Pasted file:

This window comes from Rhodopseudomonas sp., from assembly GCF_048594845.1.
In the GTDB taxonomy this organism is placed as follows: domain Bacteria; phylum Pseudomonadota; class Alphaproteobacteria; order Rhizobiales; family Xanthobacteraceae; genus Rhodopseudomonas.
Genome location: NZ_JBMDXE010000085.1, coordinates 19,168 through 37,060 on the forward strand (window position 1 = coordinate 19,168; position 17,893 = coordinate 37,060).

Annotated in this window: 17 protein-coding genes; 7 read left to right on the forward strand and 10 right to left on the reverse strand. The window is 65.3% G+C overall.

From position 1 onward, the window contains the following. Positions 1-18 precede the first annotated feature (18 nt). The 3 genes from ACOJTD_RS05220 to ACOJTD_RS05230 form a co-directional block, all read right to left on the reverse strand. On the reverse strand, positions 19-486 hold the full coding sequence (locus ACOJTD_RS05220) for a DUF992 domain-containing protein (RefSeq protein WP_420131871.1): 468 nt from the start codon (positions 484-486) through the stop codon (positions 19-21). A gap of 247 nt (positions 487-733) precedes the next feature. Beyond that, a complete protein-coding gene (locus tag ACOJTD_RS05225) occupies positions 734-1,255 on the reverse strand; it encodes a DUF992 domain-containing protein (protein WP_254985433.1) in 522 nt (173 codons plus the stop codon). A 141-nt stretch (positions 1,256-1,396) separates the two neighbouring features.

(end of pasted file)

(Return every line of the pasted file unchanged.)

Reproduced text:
This window comes from Rhodopseudomonas sp., from assembly GCF_048594845.1.
In the GTDB taxonomy this organism is placed as follows: domain Bacteria; phylum Pseudomonadota; class Alphaproteobacteria; order Rhizobiales; family Xanthobacteraceae; genus Rhodopseudomonas.
Genome location: NZ_JBMDXE010000085.1, coordinates 19,168 through 37,060 on the forward strand (window position 1 = coordinate 19,168; position 17,893 = coordinate 37,060).

Annotated in this window: 17 protein-coding genes; 7 read left to right on the forward strand and 10 right to left on the reverse strand. The window is 65.3% G+C overall.

From position 1 onward, the window contains the following. Positions 1-18 precede the first annotated feature (18 nt). The 3 genes from ACOJTD_RS05220 to ACOJTD_RS05230 form a co-directional block, all read right to left on the reverse strand. On the reverse strand, positions 19-486 hold the full coding sequence (locus ACOJTD_RS05220) for a DUF992 domain-containing protein (RefSeq protein WP_420131871.1): 468 nt from the start codon (positions 484-486) through the stop codon (positions 19-21). A gap of 247 nt (positions 487-733) precedes the next feature. Beyond that, a complete protein-coding gene (locus tag ACOJTD_RS05225) occupies positions 734-1,255 on the reverse strand; it encodes a DUF992 domain-containing protein (protein WP_254985433.1) in 522 nt (173 codons plus the stop codon). A 141-nt stretch (positions 1,256-1,396) separates the two neighbouring features.